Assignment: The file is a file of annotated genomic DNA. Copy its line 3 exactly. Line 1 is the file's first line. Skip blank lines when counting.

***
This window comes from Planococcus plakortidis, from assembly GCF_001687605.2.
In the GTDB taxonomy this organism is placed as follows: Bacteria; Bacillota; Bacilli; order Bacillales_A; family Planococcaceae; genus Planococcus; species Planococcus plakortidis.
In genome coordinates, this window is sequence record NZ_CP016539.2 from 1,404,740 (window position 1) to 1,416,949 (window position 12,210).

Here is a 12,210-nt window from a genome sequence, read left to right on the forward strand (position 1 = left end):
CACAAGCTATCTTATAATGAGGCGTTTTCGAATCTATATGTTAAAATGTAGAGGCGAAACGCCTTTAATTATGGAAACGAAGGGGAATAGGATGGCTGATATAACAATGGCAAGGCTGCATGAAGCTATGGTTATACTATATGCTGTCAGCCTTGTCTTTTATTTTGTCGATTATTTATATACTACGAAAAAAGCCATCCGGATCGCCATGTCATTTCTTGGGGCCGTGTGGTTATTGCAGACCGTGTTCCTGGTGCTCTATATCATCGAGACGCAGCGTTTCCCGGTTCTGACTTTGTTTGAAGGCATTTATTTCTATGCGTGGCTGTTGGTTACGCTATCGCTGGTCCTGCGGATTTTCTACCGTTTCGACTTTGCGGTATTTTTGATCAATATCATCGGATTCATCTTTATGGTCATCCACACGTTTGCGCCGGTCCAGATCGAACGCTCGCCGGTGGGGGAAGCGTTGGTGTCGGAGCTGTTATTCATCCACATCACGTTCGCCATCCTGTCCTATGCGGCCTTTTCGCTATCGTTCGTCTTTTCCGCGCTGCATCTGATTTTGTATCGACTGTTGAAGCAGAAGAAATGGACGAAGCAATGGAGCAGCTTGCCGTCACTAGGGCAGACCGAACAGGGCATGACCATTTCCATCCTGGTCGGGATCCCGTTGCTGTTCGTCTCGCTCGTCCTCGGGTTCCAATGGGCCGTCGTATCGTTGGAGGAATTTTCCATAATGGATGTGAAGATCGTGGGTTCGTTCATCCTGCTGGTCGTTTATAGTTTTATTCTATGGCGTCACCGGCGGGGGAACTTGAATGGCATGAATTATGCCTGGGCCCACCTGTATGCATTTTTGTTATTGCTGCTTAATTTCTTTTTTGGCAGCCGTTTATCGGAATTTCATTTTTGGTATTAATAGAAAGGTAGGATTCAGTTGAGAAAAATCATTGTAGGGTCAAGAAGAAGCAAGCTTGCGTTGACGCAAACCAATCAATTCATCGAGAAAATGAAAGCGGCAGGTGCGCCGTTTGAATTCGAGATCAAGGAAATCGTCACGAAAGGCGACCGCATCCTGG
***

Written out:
In genome coordinates, this window is sequence record NZ_CP016539.2 from 1,404,740 (window position 1) to 1,416,949 (window position 12,210).